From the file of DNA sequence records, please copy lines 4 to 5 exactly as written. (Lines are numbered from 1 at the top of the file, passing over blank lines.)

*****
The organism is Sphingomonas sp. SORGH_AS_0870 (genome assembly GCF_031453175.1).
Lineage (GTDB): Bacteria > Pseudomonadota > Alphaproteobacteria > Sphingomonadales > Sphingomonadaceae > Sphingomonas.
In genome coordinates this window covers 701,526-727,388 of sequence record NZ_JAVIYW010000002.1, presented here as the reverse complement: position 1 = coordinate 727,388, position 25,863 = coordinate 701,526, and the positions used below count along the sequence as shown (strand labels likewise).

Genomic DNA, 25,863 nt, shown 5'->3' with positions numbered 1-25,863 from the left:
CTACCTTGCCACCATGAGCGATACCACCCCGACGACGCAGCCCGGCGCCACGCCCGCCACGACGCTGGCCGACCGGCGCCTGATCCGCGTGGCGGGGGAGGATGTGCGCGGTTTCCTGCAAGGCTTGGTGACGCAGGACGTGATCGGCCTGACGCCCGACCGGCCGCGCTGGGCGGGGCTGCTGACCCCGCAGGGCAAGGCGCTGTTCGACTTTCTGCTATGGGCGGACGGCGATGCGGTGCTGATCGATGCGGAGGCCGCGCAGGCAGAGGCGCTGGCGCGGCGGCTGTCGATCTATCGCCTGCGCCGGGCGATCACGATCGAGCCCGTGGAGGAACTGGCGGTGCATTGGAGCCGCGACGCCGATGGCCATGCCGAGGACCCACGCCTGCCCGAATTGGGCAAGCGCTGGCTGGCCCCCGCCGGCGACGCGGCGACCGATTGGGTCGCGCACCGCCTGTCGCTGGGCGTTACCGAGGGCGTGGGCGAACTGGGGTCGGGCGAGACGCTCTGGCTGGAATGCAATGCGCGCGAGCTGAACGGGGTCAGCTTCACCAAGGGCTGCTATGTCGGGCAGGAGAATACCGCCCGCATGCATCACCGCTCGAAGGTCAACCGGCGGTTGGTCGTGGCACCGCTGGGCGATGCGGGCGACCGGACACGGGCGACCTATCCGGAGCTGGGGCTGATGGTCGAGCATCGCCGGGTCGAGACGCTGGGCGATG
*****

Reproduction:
Genomic DNA, 25,863 nt, shown 5'->3' with positions numbered 1-25,863 from the left:
CTACCTTGCCACCATGAGCGATACCACCCCGACGACGCAGCCCGGCGCCACGCCCGCCACGACGCTGGCCGACCGGCGCCTGATCCGCGTGGCGGGGGAGGATGTGCGCGGTTTCCTGCAAGGCTTGGTGACGCAGGACGTGATCGGCCTGACGCCCGACCGGCCGCGCTGGGCGGGGCTGCTGACCCCGCAGGGCAAGGCGCTGTTCGACTTTCTGCTATGGGCGGACGGCGATGCGGTGCTGATCGATGCGGAGGCCGCGCAGGCAGAGGCGCTGGCGCGGCGGCTGTCGATCTATCGCCTGCGCCGGGCGATCACGATCGAGCCCGTGGAGGAACTGGCGGTGCATTGGAGCCGCGACGCCGATGGCCATGCCGAGGACCCACGCCTGCCCGAATTGGGCAAGCGCTGGCTGGCCCCCGCCGGCGACGCGGCGACCGATTGGGTCGCGCACCGCCTGTCGCTGGGCGTTACCGAGGGCGTGGGCGAACTGGGGTCGGGCGAGACGCTCTGGCTGGAATGCAATGCGCGCGAGCTGAACGGGGTCAGCTTCACCAAGGGCTGCTATGTCGGGCAGGAGAATACCGCCCGCATGCATCACCGCTCGAAGGTCAACCGGCGGTTGGTCGTGGCACCGCTGGGCGATGCGGGCGACCGGACACGGGCGACCTATCCGGAGCTGGGGCTGATGGTCGAGCATCGCCGGGTCGAGACGCTGGGCGATG